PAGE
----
Put training on the corporate agenda

by

12 October 2014
Andrew Stevens of CNet Training

The data centre industry needs to grow up and put training - both technical and leadership training - on the corporate agenda. “People are the real asset in the data centre and they should be part of the overall development plan,” said Andrew Stevens, chief executive officer and managing director of CNet Training.

Sharing his views on staffing and manpower development issues facing the sector in Southeast Asia, Stevens noted that training is still being seen more as a cost rather than an investment, especially in this region.

“The  growing skills gap is an issue for the Southeast Asia region as it still believes in obtaining highly-sought skills at the cheapest price and that badges are more important than content.”

The main issue he sees is lack of commitment to actually developing a training plan and following it through. “Too many operators are just delivering training in an adhoc reactive way and really not planning what they need in the business,” he said.

Rarely do they audit the skills they have in the business, identify gaps and then act on them as they would if it were the case of a hardware or software failure, he observed.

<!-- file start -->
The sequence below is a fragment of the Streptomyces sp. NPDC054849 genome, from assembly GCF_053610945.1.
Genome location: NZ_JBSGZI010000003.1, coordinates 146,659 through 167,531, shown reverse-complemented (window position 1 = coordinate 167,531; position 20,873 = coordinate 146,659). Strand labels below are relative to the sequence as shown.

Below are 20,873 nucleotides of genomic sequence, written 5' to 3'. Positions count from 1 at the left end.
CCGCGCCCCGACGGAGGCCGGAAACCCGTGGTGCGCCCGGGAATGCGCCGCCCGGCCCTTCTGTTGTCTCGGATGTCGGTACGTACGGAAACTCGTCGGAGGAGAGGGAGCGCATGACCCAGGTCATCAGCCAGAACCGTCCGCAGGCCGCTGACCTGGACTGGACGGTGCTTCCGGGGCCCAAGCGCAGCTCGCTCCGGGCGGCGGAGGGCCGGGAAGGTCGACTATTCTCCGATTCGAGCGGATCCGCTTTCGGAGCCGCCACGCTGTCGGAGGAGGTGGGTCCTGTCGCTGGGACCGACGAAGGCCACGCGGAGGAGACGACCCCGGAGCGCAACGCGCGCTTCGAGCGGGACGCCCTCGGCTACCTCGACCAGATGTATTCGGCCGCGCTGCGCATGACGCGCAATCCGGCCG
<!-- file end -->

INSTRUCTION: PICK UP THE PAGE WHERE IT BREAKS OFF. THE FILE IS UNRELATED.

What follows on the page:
Different operators may have different priorities when it comes to the business issues that they need to address, and hence may require different skillsets. For example, managing efficiency within the data centre and ensuring reliability may be vital for many operators, while others may believe that it is more important to keep up with exponential data growth. All these aspects of data centre operations will also have to be monitored and reported while making sure costs are kept low as budgets are tightened. “I think that every operator will have an different opinion as to which one is more important but they are all aiming towards the same end goals of ensuring that the facility runs and delivers the needs of the business,” said Stevens.  

To achieve these end goals, operators have to understand the fundamental needs of the company going forward, and put in place an action plan to meet those needs. This includes having a training plan for all staff, to ensure that they acquire expertise up to a sufficient level to best perform their set roles within the facility. As Stevens pointed out, “If you don’t upgrade your people, how can a business truly develop and grow?”

In his view, the business should have an 18-month training and development skills matrix and data centre customers, on their part, should start asking questions about the skill sets available in the supply chain.  “They have a right to ask… they are paying (for the services),” he said.

  • Andrew Stevens will be sharing his insights on Staffing & Development Plans at the Data Centre World Asia conference, which will be held at the Suntec Exhibition Centre in Singapore on 29-30 October 2014.